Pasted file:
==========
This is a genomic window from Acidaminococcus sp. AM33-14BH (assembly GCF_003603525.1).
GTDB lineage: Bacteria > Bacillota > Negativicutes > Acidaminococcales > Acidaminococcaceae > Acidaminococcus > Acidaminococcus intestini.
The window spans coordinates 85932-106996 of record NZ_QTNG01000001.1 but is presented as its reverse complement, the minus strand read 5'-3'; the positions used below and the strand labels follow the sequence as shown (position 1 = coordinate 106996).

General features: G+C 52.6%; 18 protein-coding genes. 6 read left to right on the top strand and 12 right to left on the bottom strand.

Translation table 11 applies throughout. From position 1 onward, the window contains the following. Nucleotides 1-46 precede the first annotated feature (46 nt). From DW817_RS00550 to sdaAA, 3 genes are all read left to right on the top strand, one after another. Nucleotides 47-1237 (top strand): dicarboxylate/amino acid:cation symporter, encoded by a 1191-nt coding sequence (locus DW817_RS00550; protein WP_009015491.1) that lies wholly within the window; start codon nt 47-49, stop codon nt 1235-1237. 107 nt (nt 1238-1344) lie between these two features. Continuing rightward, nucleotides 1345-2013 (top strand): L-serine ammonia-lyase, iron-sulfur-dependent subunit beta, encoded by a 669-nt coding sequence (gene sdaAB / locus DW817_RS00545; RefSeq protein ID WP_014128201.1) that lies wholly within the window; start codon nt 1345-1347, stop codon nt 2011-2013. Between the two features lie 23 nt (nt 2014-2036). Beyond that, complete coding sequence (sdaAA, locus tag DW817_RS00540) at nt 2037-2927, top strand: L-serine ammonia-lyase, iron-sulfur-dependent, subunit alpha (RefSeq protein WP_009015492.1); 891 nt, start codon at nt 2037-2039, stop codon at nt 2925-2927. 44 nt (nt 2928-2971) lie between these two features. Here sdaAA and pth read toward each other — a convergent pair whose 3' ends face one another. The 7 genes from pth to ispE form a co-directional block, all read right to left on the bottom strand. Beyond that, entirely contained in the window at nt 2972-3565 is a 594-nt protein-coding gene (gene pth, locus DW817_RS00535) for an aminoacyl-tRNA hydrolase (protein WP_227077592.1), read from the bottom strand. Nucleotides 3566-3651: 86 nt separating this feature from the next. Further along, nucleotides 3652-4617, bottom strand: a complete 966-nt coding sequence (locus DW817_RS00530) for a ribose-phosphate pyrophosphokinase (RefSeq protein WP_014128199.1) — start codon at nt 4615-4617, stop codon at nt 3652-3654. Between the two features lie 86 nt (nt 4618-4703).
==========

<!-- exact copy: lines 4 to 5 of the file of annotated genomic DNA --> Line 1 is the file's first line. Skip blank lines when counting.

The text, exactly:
General features: G+C 52.6%; 18 protein-coding genes. 6 read left to right on the top strand and 12 right to left on the bottom strand.

Translation table 11 applies throughout. From position 1 onward, the window contains the following. Nucleotides 1-46 precede the first annotated feature (46 nt). From DW817_RS00550 to sdaAA, 3 genes are all read left to right on the top strand, one after another. Nucleotides 47-1237 (top strand): dicarboxylate/amino acid:cation symporter, encoded by a 1191-nt coding sequence (locus DW817_RS00550; protein WP_009015491.1) that lies wholly within the window; start codon nt 47-49, stop codon nt 1235-1237. 107 nt (nt 1238-1344) lie between these two features. Continuing rightward, nucleotides 1345-2013 (top strand): L-serine ammonia-lyase, iron-sulfur-dependent subunit beta, encoded by a 669-nt coding sequence (gene sdaAB / locus DW817_RS00545; RefSeq protein ID WP_014128201.1) that lies wholly within the window; start codon nt 1345-1347, stop codon nt 2011-2013. Between the two features lie 23 nt (nt 2014-2036). Beyond that, complete coding sequence (sdaAA, locus tag DW817_RS00540) at nt 2037-2927, top strand: L-serine ammonia-lyase, iron-sulfur-dependent, subunit alpha (RefSeq protein WP_009015492.1); 891 nt, start codon at nt 2037-2039, stop codon at nt 2925-2927. 44 nt (nt 2928-2971) lie between these two features. Here sdaAA and pth read toward each other — a convergent pair whose 3' ends face one another. The 7 genes from pth to ispE form a co-directional block, all read right to left on the bottom strand. Beyond that, entirely contained in the window at nt 2972-3565 is a 594-nt protein-coding gene (gene pth, locus DW817_RS00535) for an aminoacyl-tRNA hydrolase (protein WP_227077592.1), read from the bottom strand. Nucleotides 3566-3651: 86 nt separating this feature from the next. Further along, nucleotides 3652-4617, bottom strand: a complete 966-nt coding sequence (locus DW817_RS00530) for a ribose-phosphate pyrophosphokinase (RefSeq protein WP_014128199.1) — start codon at nt 4615-4617, stop codon at nt 3652-3654. Between the two features lie 86 nt (nt 4618-4703).